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Other Surgeries

Teeth Extractions

There are many reasons your dentist may recommend that you remove one or more teeth. For example, a tooth may be removed during orthodontic treatment to create space for the movement of the residuals. Also, the tooth may be so injured that it cannot be maintained or damaged by the caries or has high mobility due to periodontitis.

Whatever the reason, you should visit an Oral and Maxillofacial Surgeon who will undertake to remove your tooth or teeth with the least possible injury and pain, minimizing the chance of complications.

Apicectomy

If you or someone you know has had a tooth rescue (endodontic treatment) to save a tooth, rest assured that the majority of the toothache is successful. However, sometimes the infection from a dead nerve in the tooth spreads beyond the root of the tooth into the underlying bone. When this happens, your dentist will refer you to an Oral and Maxillofacial Surgeon for treatment. After examining and looking at your history and radiographs, he can tell you that a surgery called acrizectomy is the right treatment for you.

At the apicectomy, the infectious part of the root of the tooth is surgically removed to “cleanse” the infection of the tooth and adjacent bone.

The surgeon may use infrared material to seal the root to prevent the spread of infection. In cases where a significant amount of bone has been lost in the area, a bone graft may need to be inserted to promote healing. If the infection remains untreated, it can lead to abscess or bladder formation, which in turn leads to more bone loss around the tooth and eventually tooth loss.

Apicectomy is usually performed with local anesthesia in the clinic.

Frenectomy

The word “frenum” means a small aspect of tissue that secures or prevents the movement of a moving organ of the body. Grains can be found in the brain, in the digestive tract and usually in the mouth. There are several bones in the oral cavity: under the tongue, inside the upper and lower lip and joining the cheeks (cheeks) to the gums.

“Frenum” can affect speech, tooth position and gum health. Additionally, they can make the gums recede. In these cases, your dentist, orthodontist, or pediatrician may refer you to a maxillofacial surgeon who can determine when a procedure called halineectomy is necessary to correct the problem and restore the proper functioning of the tongue and lips.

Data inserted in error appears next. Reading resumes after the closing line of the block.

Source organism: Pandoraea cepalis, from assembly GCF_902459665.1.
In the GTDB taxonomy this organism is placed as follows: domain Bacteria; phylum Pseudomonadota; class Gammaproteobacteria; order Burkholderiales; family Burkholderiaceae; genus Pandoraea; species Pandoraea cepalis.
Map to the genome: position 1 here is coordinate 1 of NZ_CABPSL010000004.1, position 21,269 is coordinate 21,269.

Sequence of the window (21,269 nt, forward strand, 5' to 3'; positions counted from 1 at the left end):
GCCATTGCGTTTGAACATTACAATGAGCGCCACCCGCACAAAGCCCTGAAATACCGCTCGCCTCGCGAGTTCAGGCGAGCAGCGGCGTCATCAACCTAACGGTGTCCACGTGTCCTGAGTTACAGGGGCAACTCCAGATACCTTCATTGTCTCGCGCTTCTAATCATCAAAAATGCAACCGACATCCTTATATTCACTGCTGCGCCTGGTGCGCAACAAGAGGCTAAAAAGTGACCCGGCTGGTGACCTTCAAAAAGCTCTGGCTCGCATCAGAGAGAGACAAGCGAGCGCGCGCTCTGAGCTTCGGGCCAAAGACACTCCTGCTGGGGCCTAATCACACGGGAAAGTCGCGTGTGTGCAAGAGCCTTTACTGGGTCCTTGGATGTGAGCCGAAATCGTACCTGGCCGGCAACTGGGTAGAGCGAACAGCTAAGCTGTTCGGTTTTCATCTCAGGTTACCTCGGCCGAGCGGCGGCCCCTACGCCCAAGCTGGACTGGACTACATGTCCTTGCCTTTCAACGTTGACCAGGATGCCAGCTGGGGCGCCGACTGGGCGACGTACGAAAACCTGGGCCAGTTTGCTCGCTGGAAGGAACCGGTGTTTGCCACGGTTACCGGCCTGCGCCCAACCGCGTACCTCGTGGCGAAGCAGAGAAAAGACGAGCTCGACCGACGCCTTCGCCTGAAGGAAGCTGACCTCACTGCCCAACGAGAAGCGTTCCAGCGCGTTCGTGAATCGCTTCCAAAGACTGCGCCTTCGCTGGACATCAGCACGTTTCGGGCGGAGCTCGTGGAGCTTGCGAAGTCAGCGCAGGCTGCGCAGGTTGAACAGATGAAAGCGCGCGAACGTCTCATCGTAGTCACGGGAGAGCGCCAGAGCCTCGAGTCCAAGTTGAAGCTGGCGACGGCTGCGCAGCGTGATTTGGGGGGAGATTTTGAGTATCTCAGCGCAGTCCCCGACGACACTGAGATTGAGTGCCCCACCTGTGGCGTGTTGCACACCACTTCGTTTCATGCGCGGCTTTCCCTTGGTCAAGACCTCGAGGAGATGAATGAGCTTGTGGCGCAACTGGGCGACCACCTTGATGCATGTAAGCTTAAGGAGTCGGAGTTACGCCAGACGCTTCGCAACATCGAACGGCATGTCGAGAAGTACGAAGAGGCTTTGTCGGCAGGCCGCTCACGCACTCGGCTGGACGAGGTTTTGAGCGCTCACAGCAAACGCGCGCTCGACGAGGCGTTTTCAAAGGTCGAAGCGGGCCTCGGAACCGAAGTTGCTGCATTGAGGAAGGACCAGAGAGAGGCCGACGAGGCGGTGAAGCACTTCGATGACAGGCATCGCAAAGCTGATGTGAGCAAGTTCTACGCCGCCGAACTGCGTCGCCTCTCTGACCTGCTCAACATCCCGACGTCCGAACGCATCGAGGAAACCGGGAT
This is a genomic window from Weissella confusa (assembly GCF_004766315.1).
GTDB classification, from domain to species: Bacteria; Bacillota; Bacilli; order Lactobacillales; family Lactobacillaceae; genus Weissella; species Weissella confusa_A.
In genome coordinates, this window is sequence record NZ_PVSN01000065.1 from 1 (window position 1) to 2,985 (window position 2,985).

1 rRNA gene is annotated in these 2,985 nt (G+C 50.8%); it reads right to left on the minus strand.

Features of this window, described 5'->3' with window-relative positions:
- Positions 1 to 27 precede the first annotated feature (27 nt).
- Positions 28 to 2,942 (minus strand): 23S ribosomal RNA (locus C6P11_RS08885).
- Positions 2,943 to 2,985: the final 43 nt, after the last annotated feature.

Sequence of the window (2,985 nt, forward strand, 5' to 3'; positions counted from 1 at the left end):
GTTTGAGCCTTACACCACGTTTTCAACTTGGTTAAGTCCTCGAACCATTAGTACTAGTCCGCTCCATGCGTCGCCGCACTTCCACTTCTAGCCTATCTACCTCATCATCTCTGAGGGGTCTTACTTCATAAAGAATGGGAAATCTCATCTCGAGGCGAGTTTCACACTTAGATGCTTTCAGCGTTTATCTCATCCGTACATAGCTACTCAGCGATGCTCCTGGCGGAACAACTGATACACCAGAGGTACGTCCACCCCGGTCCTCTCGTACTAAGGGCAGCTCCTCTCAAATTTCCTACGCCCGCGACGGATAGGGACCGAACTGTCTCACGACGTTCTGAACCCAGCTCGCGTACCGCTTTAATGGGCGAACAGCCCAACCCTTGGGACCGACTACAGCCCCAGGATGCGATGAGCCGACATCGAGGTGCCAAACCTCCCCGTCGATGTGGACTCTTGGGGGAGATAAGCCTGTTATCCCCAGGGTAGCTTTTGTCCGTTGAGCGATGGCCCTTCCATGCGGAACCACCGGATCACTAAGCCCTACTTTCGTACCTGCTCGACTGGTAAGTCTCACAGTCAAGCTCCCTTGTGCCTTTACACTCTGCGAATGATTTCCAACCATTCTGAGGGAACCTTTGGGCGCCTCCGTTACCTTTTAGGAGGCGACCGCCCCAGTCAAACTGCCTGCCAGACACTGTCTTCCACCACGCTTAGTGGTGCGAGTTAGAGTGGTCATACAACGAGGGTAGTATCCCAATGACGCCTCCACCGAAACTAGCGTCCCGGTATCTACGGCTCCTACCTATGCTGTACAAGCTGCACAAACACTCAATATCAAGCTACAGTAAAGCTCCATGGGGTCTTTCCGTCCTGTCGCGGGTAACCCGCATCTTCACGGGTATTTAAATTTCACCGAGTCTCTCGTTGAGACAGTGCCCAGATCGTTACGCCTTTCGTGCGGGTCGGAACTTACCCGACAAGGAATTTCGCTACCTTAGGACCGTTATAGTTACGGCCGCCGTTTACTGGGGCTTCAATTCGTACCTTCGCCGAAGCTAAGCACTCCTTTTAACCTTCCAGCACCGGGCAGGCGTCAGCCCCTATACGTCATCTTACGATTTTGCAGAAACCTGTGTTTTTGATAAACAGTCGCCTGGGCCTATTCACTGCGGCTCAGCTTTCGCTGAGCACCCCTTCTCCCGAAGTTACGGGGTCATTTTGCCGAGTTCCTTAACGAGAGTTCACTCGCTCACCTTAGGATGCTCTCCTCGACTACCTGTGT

Frenectomy is usually performed in a local anesthesiologist. It is usually done with a scalpel or diathermy. The maxillofacial surgeon cuts the carpet to loosen the connection and increase the range of motion, or removes the carpet completely. The procedure usually lasts no more than 15-20 minutes.

Other soft molecule surgeries

  • Soft tissue grafts.

In general, soft-tissue grafts are used to increase the size of the soft-tissue in cases where the gums have receded, the gums are very thin, there is evidence of periodontal disease, the tissues are affected by injury or the roots of a tooth have been exposed. Soft tissue grafts can:

  • Prevent further gum recession
  • Cover a root that has been discovered
  • Protect a sensitive area
  • Improve the appearance of the tooth
  • Prevent future problems

Temporary anchoring devices

 If you or someone in your family is undergoing orthodontic treatment, it is likely that the orthodontist will refer him to the maxillofacial surgeon for insertion, a small titanium screw on the upper or lower jaw, or sometimes on the palate (oral cavity). . Known as temporary anchorage devices, these screws act as “anchors” that orthodontists can attach to various areas of the mouth to help move teeth. They allow orthodontists to overcome the limitations of moving with the known “braces” to make difficult and completely predictable tooth movements.

These devices are placed in a local anesthesia-based pediatric surgery. It is fast without any pain and the orthodontist can use it immediately. They are usually used for a short time and when removed, the area is healed immediately in 2-3 days.

Gingivectomy and gingivoplasty

Gingivitis is the inflammation of the gums around the tooth that is caused by germs. Gingivitis can be treated with proper oral hygiene and visits to the dentist but can sometimes lead to periodontitis in which there are pathological inflammation pockets that can lead to tooth loss or even loss. If conservative treatment methods, such as abrasions and cleansing, do not work, there may be indications for further surgical treatment, lectomy. Electrolysis may also be indicated in patients with gingival hyperplasia. Electrectomy seeks to stop the progression of the disease by surgically removing the pathological tissue and through it the microbial agent.

Gingivectomy is performed under local anesthesia in the maxillofacial surgery clinic.

Gingivectomy, surgical resection of the gums is often done in combination with gingivoplasty for aesthetic and functional reasons. The aim of the procedures is the natural appearances of the gum.

Crown elongation

Has your dentist suggested that you place a hoop on a tooth that has caries, is it broken or is it too short? Your dentist may refer you to a maxillofacial surgeon for a lengthening mill operation to ensure that a sufficient amount of tooth is available to support a crown.

The procedure of elongation of the mill is performed with local anesthesia in the maxillofacial surgery. Depending on the case, the surgeon may remove a small amount of scar tissue to provide enough space for the crown to be inserted. After 4-6 weeks after surgery, the area will have healed and your dentist will be able to complete the prosthetic work.